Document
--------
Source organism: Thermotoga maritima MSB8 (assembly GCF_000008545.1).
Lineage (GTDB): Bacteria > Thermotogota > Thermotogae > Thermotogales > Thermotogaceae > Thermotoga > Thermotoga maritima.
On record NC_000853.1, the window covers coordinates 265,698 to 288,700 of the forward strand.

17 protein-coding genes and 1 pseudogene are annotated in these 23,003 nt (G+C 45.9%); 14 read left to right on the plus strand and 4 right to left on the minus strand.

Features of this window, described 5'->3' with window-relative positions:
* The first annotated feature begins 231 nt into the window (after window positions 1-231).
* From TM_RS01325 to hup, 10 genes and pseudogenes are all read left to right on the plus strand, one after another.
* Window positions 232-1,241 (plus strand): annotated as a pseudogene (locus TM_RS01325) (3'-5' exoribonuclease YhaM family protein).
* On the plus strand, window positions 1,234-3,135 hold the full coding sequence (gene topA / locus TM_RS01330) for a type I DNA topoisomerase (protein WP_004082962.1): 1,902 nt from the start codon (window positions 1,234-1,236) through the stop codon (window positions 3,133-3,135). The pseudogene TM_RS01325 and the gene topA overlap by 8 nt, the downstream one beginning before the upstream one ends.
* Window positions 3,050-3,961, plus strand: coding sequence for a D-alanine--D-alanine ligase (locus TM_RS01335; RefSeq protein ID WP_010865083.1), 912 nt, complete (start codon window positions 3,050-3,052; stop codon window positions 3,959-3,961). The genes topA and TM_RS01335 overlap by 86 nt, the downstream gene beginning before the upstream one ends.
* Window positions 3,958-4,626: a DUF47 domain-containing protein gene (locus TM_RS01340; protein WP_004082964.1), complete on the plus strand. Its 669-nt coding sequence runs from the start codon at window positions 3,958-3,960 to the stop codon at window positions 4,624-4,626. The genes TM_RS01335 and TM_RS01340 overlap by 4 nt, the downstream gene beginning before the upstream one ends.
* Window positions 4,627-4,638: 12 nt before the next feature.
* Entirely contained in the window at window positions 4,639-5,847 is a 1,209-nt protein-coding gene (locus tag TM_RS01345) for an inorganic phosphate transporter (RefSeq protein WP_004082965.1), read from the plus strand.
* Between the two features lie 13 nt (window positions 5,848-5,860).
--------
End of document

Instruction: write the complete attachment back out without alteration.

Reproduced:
Source organism: Thermotoga maritima MSB8 (assembly GCF_000008545.1).
Lineage (GTDB): Bacteria > Thermotogota > Thermotogae > Thermotogales > Thermotogaceae > Thermotoga > Thermotoga maritima.
On record NC_000853.1, the window covers coordinates 265,698 to 288,700 of the forward strand.

17 protein-coding genes and 1 pseudogene are annotated in these 23,003 nt (G+C 45.9%); 14 read left to right on the plus strand and 4 right to left on the minus strand.

Features of this window, described 5'->3' with window-relative positions:
* The first annotated feature begins 231 nt into the window (after window positions 1-231).
* From TM_RS01325 to hup, 10 genes and pseudogenes are all read left to right on the plus strand, one after another.
* Window positions 232-1,241 (plus strand): annotated as a pseudogene (locus TM_RS01325) (3'-5' exoribonuclease YhaM family protein).
* On the plus strand, window positions 1,234-3,135 hold the full coding sequence (gene topA / locus TM_RS01330) for a type I DNA topoisomerase (protein WP_004082962.1): 1,902 nt from the start codon (window positions 1,234-1,236) through the stop codon (window positions 3,133-3,135). The pseudogene TM_RS01325 and the gene topA overlap by 8 nt, the downstream one beginning before the upstream one ends.
* Window positions 3,050-3,961, plus strand: coding sequence for a D-alanine--D-alanine ligase (locus TM_RS01335; RefSeq protein ID WP_010865083.1), 912 nt, complete (start codon window positions 3,050-3,052; stop codon window positions 3,959-3,961). The genes topA and TM_RS01335 overlap by 86 nt, the downstream gene beginning before the upstream one ends.
* Window positions 3,958-4,626: a DUF47 domain-containing protein gene (locus TM_RS01340; protein WP_004082964.1), complete on the plus strand. Its 669-nt coding sequence runs from the start codon at window positions 3,958-3,960 to the stop codon at window positions 4,624-4,626. The genes TM_RS01335 and TM_RS01340 overlap by 4 nt, the downstream gene beginning before the upstream one ends.
* Window positions 4,627-4,638: 12 nt before the next feature.
* Entirely contained in the window at window positions 4,639-5,847 is a 1,209-nt protein-coding gene (locus tag TM_RS01345) for an inorganic phosphate transporter (RefSeq protein WP_004082965.1), read from the plus strand.
* Between the two features lie 13 nt (window positions 5,848-5,860).